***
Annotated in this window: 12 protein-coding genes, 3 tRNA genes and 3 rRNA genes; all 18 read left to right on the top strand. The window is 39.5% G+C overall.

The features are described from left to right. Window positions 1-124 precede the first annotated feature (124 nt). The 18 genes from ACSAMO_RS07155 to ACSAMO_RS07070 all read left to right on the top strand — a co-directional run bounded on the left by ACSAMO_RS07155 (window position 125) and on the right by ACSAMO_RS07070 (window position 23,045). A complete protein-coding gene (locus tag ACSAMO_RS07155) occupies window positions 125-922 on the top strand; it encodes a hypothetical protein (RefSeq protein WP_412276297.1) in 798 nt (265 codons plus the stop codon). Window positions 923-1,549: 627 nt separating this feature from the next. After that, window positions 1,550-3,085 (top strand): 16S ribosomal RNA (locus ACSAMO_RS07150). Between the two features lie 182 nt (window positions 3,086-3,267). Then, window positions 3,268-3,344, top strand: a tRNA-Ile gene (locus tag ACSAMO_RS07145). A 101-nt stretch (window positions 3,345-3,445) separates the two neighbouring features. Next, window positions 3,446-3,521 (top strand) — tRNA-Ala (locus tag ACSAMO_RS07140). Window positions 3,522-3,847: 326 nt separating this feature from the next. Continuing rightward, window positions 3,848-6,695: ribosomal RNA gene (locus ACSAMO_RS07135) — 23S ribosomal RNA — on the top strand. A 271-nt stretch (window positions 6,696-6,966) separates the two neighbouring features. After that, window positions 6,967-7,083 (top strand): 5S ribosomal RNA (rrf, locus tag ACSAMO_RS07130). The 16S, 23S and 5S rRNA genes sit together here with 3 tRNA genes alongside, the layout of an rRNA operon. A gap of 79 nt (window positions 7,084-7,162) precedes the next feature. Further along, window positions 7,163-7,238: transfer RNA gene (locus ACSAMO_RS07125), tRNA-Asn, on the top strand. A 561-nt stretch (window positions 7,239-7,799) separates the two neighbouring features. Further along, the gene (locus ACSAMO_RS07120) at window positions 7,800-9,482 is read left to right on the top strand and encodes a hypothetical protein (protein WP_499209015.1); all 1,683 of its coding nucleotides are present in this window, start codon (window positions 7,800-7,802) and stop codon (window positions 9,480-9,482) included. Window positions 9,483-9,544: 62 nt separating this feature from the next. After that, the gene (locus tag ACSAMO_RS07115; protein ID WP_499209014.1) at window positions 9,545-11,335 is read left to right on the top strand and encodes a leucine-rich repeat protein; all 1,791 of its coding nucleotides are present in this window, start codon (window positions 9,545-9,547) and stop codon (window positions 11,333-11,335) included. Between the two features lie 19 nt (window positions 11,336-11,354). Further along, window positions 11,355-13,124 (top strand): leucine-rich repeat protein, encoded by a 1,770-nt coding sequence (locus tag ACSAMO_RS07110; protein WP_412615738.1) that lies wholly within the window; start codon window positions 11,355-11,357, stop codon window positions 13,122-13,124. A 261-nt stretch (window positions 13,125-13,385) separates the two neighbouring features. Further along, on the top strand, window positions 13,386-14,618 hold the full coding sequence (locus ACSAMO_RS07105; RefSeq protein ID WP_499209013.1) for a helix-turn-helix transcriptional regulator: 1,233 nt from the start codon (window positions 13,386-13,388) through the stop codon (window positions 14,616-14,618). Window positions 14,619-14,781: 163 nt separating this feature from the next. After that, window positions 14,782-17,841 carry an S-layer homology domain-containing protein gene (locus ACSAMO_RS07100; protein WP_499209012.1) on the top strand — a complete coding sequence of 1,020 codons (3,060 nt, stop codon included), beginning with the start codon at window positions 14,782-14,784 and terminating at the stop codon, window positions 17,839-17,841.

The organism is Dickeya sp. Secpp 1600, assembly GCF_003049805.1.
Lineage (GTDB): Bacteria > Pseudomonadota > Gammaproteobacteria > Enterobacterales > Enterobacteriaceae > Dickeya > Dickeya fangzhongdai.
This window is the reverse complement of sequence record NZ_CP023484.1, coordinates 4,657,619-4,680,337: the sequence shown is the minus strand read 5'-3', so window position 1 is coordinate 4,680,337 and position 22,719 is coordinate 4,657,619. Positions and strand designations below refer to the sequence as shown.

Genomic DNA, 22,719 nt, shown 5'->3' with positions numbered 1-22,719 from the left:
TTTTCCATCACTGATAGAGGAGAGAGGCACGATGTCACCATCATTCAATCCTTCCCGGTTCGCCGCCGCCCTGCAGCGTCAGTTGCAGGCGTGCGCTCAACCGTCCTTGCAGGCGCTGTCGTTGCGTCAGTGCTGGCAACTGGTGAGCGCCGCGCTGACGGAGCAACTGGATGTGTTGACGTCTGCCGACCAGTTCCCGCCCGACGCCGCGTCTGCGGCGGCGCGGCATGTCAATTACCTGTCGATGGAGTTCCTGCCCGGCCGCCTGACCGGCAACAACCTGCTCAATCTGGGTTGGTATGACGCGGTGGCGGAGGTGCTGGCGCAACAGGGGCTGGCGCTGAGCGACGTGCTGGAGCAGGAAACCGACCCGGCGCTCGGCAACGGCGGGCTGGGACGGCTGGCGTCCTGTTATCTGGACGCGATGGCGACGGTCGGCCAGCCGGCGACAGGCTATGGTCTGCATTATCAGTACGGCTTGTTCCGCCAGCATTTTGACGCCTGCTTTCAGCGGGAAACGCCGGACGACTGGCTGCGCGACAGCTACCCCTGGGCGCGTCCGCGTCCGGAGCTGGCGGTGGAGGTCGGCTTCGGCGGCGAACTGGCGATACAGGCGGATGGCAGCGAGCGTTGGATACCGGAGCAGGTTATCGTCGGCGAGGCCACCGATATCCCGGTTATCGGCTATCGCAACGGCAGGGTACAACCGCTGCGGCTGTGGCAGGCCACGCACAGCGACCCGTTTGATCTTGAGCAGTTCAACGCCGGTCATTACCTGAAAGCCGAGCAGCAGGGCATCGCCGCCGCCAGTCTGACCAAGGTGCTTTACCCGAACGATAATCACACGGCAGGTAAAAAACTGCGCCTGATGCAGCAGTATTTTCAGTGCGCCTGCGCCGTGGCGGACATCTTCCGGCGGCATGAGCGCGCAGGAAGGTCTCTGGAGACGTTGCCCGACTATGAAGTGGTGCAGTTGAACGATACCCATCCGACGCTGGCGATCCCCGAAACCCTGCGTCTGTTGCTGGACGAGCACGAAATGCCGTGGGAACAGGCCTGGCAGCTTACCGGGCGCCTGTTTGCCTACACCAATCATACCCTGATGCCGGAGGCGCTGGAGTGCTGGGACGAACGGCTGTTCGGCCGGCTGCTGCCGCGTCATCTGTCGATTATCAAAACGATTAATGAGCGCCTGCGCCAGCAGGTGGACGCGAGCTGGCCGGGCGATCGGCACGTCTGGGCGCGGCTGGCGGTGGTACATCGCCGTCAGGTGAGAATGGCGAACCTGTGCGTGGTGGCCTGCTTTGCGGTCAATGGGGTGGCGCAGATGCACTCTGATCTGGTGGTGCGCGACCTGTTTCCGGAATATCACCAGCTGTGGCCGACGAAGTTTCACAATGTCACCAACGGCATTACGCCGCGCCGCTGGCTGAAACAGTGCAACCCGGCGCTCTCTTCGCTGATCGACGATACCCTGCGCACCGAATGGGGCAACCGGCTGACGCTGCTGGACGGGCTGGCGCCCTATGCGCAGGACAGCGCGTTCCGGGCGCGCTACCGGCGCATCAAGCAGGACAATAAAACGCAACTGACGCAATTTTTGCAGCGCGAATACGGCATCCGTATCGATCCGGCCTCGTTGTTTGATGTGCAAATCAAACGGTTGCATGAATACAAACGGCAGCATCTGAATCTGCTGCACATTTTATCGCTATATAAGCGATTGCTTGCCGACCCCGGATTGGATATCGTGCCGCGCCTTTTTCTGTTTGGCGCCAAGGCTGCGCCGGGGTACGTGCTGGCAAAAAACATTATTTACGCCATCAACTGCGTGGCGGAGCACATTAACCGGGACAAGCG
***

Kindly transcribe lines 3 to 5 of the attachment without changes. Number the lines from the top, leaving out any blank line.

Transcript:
The organism is Dickeya sp. Secpp 1600, assembly GCF_003049805.1.
Lineage (GTDB): Bacteria > Pseudomonadota > Gammaproteobacteria > Enterobacterales > Enterobacteriaceae > Dickeya > Dickeya fangzhongdai.
This window is the reverse complement of sequence record NZ_CP023484.1, coordinates 4,657,619-4,680,337: the sequence shown is the minus strand read 5'-3', so window position 1 is coordinate 4,680,337 and position 22,719 is coordinate 4,657,619. Positions and strand designations below refer to the sequence as shown.